From the employers' viewpoint: The non-union employers promote negativism concerning unions to retain control of their employees.  They do not want to lose their employee to a unionized contractor, nor do they want to bargain with their employees as a whole, with a union representing them.  They consider the balance of power to be correct when the employer has all of the power over the company.  The employees are to be seen and not heard.

From a supervisor's perspective:  They typically promote the employer's agenda, but there is a unique bias to their rationale.  They need qualified persons working for them to put in the work and make them look good.  If the person that works for them were to join a union and seek employment with a union contractor, this would exert pressure on the supervisor personally.  He would then need to get someone else to perform assigned duties to keep him or herself in a supervisory capacity.  Their motives are self-serving.

From a co-worker's perspective:  Unless they are a union organizer, they probably will not have any more credible information than you have.

The keys to discerning fact from fiction are information and education.  If you educate and inform yourself about what a union has to offer, you will be able to see through the fog of myth. 

If you have any questions or concerns, please do not hesitate to contact Local 22 for the information you require.

Union Myths vs. Reality

Myth: Union members only work sporadically.

Fact: Union electricians are like any other electrician; they have the same mortgages, car payments, utility bills, etc.  Therefore, union electricians must secure income on a regular basis to support their families and themselves.

Logically, how could they fund these endeavors on less than full-time employment?  The average hours worked for LU 22 electricians was 2013 hours in the year 2000.  This does not include vacation time, holidays, etc.

Myth: When I take a job, as soon as that job is over, I have to get another job.

Fact: As a journeyman, you choose a particular contractor, not a particular job.  You can stay employed by this employer as long as you choose to stay in the contractor's employ, or as long as the contractor chooses to employ you.  You can be moved from one project to another based on the needs of the employer.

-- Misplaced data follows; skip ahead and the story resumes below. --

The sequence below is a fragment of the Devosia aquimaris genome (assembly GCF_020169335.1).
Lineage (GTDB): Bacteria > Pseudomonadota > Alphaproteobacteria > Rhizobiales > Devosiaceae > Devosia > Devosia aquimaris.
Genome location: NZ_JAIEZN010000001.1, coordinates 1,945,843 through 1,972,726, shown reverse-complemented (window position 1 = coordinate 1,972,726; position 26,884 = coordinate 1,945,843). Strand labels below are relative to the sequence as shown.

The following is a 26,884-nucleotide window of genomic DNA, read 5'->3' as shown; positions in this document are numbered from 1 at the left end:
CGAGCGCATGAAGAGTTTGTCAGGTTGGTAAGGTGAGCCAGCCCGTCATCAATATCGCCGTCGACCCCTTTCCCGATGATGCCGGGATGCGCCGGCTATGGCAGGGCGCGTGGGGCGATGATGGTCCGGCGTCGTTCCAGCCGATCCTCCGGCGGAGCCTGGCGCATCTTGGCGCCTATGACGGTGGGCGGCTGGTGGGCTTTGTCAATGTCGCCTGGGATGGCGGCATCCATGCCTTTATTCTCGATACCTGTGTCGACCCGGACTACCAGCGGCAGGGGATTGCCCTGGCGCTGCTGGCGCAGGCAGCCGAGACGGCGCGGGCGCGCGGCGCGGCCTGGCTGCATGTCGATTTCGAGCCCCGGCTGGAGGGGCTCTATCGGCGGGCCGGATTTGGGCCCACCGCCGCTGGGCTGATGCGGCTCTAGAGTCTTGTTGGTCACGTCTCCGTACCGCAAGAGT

As an apprentice, the Training Director gives you a training assignment to a particular employer, not merely for the tenure of a project.

Myth: If I become a member of the union, I will have low seniority and be less employable than long-time union members.

Fact: There is no seniority in the IBEW.  We compete for our jobs on a daily basis.  We do not maintain our employment because of seniority, but rather by a good work ethic and our skills.

Myth: All of the fringe benefits are taken out of your base pay.

Fact: Your fringe benefit package is over and above your hourly rate. The contractor pays your benefits package separately.

Myth: Unions have outlived their usefulness.

Fact: Unions are as much of a necessity today as they were a hundred years ago.  Wherever there are employers that will not pay their employees the wages that they are due, provide the benefits to which those employees are entitled, impose substandard working conditions on them and not provide the training for their employees, there will always be the need for a union.  Remember, Labor Unions exist because of a very basic longing for dignity.

Myth: Strikes can keep me from working.

Fact: Local Union 22 does not strike.  We have a "no strike" clause in our contract. We are bound by a third-party arbitration, which will settle items that the union and its contractors cannot agree upon.  Both the contractors and the union have agreed to this method of resolving discrepancies, known as "binding arbitration."